One thing to consider before you travel to less fortunate countries is how reliant you are on medical care. Health insurance won’t do much for you when you are sick in the jungle, an hour away from the clinic. Doctors are in high demand and spread between clinics, so best not to expect you’ll find one there if you do make it.
In 1997, after a forty-five minute drive up a rocky dirt road, Bob and I were greeted by our hosts in what would soon be our new home in Belize. We were there to take over the stables and lodge for the owners so they could move back to the U.S. During that stay, the wife showed us her closet of medical supplies and told us not to be surprised if someone showed up in need of help. Not only were they providing their own medical care, they had extended it to the surrounding community. Her husband took us around the barn, noting that he did the stitching himself when the horses tore themselves up. He suggested we practice suturing an orange to prepare.
Before they left, they handed us their copy of “Where There Is No Doctor,” essential to survival in the bush. After Belize we lived in China, on Guam, and in Nicaragua, eventually replacing the well-worn book with Google.

We were prepared for anything by the time we moved to Kumasi

By the time we moved to Africa in 2012, we thought we were prepared for anything. That was, until one of our housemates had a heat stroke and nearly died. The young intern (let’s call him Dave) was unused to fending for himself, yet seemed aloof and beyond taking advice. It was a bad combination, a ticking time bomb. We crossed our fingers he wouldn’t get into too much trouble before his month was over.
Unfortunately, he unwisely pushed his limits and collapsed in the courtyard one morning. Luckily we were home and saw it happen or he would have laid there in the sun until someone happened by. Dave was incoherent and unable to stand. Several of us dragged him to his bed in the cool basement. Suspecting heatstroke, one ran for ice, another got on the computer, and I called for an ambulance. No dice. They listened to my story and hung up.
Next, I ran to the nearest house where Bob and I had met a doctor. A man came to the gate and told me the doctor was not home, so I ran to a second house where the neighbors said another doctor lived. I banged on the gate to no avail. Although I could see a man walking around in the compound, he was moving away from me. I banged until I realized he’d gone to the side of the house to urinate, and gave up.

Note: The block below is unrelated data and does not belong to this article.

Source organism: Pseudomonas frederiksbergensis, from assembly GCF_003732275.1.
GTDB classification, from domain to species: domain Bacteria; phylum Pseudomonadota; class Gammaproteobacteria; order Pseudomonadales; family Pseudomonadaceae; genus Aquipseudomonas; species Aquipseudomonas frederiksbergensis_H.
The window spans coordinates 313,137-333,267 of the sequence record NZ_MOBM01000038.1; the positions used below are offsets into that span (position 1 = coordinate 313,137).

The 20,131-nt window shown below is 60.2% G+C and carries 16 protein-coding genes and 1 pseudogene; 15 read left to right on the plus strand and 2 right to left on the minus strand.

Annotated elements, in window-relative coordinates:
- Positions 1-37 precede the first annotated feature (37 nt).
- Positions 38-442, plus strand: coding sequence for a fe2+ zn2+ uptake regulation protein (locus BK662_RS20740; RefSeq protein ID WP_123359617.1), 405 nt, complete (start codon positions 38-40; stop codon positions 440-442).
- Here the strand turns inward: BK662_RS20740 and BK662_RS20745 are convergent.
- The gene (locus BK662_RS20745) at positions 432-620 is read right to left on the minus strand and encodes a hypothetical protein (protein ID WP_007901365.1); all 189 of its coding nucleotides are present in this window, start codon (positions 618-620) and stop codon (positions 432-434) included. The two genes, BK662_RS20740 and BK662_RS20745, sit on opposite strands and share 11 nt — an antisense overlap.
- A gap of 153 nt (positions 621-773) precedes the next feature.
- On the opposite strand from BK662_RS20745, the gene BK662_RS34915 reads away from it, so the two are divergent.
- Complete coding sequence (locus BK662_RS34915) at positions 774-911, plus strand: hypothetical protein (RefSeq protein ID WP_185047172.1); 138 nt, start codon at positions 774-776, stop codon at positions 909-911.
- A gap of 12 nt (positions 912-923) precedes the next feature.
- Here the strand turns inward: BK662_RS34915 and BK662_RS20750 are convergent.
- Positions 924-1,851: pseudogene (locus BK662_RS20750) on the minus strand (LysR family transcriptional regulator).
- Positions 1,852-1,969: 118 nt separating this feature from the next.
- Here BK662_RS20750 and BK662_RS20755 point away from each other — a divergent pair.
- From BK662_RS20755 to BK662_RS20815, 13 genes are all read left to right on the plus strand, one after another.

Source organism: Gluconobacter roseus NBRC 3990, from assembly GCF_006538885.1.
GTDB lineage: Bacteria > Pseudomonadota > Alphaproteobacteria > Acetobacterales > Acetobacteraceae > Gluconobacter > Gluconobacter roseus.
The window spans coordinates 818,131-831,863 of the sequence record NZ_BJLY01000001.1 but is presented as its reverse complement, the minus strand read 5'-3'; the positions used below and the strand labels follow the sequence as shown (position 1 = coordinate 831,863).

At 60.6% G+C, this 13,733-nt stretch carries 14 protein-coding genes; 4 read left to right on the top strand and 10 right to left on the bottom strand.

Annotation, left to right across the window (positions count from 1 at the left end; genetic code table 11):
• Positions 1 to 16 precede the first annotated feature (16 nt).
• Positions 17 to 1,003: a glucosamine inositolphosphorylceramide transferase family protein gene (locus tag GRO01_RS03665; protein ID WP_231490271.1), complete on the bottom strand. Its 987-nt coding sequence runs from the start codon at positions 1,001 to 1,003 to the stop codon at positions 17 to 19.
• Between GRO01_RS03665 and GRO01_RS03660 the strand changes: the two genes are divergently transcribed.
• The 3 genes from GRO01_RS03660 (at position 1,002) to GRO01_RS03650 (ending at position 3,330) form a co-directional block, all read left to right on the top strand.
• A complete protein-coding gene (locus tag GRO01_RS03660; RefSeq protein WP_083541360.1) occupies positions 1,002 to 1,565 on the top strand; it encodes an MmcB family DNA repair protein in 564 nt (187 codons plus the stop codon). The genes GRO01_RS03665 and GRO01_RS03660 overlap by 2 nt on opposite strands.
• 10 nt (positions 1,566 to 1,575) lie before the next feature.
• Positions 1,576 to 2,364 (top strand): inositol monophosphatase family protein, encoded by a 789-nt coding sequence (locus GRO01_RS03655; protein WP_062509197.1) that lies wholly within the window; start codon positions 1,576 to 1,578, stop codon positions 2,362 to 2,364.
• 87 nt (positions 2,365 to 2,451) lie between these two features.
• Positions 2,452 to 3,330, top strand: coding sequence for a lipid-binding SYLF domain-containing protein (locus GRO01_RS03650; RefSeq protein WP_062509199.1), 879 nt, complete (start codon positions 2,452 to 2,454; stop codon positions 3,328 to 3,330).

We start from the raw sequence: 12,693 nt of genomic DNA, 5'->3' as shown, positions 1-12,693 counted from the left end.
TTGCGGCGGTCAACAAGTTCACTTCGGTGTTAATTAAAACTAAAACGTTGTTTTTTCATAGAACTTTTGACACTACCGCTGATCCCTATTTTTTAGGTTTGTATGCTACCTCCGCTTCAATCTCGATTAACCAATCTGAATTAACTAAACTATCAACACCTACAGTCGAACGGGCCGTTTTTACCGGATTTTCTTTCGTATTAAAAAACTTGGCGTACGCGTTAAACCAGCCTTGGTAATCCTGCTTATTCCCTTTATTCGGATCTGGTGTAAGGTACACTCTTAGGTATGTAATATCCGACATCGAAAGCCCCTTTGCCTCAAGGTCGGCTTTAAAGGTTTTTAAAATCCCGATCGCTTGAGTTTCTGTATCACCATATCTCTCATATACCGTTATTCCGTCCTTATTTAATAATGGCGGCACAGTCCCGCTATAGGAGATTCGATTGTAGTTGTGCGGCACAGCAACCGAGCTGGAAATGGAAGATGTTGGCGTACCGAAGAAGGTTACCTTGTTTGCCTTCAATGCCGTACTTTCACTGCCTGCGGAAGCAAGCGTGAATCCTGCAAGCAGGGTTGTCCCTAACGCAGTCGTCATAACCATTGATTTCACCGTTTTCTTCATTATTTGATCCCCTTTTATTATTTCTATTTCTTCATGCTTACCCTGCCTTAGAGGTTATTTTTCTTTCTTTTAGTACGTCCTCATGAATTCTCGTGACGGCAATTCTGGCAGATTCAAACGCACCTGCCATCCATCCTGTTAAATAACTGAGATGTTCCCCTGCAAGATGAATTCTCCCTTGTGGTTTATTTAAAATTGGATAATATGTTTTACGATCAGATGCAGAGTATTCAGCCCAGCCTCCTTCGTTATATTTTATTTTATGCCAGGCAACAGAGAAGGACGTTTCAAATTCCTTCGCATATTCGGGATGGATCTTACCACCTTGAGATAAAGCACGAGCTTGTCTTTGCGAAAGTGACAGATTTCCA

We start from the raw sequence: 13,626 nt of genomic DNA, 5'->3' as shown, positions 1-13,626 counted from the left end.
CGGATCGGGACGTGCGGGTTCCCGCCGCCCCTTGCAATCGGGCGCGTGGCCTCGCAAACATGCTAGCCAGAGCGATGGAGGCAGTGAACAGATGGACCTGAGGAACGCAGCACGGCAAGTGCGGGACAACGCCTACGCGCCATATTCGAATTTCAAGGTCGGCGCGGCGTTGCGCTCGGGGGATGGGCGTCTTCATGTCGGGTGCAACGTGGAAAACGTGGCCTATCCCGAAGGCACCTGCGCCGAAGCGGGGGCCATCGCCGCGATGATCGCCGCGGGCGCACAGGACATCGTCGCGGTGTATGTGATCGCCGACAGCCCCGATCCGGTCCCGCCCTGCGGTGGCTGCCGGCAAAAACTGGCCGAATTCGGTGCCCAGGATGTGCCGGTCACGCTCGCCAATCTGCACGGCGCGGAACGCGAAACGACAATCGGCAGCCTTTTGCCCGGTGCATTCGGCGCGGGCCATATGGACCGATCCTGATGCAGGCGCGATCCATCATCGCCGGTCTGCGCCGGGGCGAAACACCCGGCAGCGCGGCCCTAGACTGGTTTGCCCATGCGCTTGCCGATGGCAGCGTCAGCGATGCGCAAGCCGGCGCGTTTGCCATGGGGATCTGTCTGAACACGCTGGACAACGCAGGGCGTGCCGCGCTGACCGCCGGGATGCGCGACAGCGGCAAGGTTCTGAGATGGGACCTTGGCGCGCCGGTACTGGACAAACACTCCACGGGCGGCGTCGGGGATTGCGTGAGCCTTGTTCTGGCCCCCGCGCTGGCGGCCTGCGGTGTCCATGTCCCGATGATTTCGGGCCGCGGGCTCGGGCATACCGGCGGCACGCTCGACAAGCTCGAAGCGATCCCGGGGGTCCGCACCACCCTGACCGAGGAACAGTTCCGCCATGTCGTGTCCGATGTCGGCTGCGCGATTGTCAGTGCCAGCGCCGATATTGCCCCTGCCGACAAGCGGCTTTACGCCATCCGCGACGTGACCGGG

Meanwhile, Dave’s muscles had all seized up and he was screaming with pain, eyes rolled up in his head, stiff as a board. My other housemates had packed his armpits with ice and were doing their best to keep him with us.
Desperate, I called another neighbor, a taxi driver, and he showed up with characteristic good cheer to take me to the “hospital” a fancy name for the local clinic. On the way, he stopped at another house he said belonged to the doctor who ran the clinic. After knocking at the gate for a minute, I was pleasantly surprised to see a stately African woman approach. She identified herself as the doctor’s wife and, unsuccessfully hiding her irritation, said he was eating dinner but would meet us at the hospital as soon as he was finished. I got back in the cab and we raced back to the house.

Our friend in medicine who helped save Dave

By now our other taxi driver had brought his wife, a nurse and Dave’s muscles had unclenched enough for us to move him. They loaded him into the cab with Bob and the nurse and drove to the clinic. I’d like to say the nurses at the clinic took it from there, but they ignored Dave, offering only a hospital card for twenty cedis. I’d like to say our friend the nurse shamed them into at least taking his temperature. I’d like to say the doctor arrived, chastised his staff and treated our housemate, but he never showed. After an hour, Bob brought Dave home and eased him into bed. We nursed him for the next couple of days, and at the end of the month sent him on his way in one piece.
The moral of this story is, don’t expect medical care to be the same as you are used to back home. Even industrialized nations may not offer the kind of care you are accustomed to. Health Care in the third world can be pretty sketchy so be prepared to take matters into your own hands.

About the Author -

Camille Armantrout lives among friends with her soul mate Bob in the back woods of central North Carolina where she hikes, gardens, cooks, and writes.

One Comment

  • Arden | The-Ex-Expat Reply

    OMG, this is so true. So many people move to Costa Rica (where we lived for 5+ years) based in part on the promise of “free first world medical care” and it’s a dangerous untruth. Yes, there *is* first-world medical care available, but only on a private pay basis, in few select locations, and while you MIGHT luck out and get great care at your local clinic or hospital, you could also die waiting for treatment. People need to have their eyes wide-open and be prepared. It’s so great that your friend survived with your assistance, and a good advisory to be prepared with some basic medical treatment concepts and supplies under your belt.

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